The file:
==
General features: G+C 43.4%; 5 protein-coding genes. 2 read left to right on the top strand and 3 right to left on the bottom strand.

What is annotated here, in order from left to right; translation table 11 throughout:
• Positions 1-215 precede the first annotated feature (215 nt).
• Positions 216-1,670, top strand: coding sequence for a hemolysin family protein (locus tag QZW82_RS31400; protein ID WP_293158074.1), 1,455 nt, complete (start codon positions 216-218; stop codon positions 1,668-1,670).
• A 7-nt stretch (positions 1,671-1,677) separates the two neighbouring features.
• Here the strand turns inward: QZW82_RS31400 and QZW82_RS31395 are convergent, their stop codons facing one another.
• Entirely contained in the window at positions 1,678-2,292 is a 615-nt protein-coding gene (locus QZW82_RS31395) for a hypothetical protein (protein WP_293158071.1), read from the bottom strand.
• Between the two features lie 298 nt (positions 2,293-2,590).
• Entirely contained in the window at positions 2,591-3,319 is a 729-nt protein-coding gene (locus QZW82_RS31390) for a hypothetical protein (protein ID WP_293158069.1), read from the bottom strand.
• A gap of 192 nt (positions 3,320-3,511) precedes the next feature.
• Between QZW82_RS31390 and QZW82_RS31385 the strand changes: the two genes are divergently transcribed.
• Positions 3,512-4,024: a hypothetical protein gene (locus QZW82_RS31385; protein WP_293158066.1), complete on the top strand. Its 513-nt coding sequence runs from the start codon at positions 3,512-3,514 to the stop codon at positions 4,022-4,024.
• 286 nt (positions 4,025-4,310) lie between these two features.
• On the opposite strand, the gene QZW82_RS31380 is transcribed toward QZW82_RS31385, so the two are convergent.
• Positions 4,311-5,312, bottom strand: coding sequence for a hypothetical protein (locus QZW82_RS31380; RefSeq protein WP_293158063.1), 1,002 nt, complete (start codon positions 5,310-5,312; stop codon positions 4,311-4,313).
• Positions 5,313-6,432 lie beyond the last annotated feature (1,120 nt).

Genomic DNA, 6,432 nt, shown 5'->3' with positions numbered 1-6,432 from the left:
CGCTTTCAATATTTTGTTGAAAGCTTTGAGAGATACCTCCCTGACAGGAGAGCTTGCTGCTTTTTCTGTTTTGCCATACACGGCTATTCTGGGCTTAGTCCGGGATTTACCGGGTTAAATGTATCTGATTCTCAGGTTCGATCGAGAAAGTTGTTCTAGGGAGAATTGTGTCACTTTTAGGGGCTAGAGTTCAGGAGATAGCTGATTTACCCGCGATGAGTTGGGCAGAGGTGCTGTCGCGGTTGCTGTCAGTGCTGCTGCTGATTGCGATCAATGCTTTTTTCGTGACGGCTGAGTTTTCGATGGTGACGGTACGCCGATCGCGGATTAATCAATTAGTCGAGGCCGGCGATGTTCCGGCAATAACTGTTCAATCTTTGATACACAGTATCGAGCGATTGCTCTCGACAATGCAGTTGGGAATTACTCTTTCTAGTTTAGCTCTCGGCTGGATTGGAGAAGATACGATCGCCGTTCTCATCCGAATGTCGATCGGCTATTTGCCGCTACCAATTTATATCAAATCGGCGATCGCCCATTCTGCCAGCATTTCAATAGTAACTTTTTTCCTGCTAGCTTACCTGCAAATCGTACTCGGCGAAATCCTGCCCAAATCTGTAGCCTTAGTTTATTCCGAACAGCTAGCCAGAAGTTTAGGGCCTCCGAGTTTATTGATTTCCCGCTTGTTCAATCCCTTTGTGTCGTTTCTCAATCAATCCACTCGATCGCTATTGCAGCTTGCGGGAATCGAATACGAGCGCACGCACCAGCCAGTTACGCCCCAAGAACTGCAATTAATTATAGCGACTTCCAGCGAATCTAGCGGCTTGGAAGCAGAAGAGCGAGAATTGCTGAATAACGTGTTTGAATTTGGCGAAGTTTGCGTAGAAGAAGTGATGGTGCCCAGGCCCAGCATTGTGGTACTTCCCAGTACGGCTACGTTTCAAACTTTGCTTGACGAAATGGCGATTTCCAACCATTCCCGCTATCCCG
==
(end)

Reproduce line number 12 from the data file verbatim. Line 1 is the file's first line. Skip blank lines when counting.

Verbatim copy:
• Positions 3,512-4,024: a hypothetical protein gene (locus QZW82_RS31385; protein WP_293158066.1), complete on the top strand. Its 513-nt coding sequence runs from the start codon at positions 3,512-3,514 to the stop codon at positions 4,022-4,024.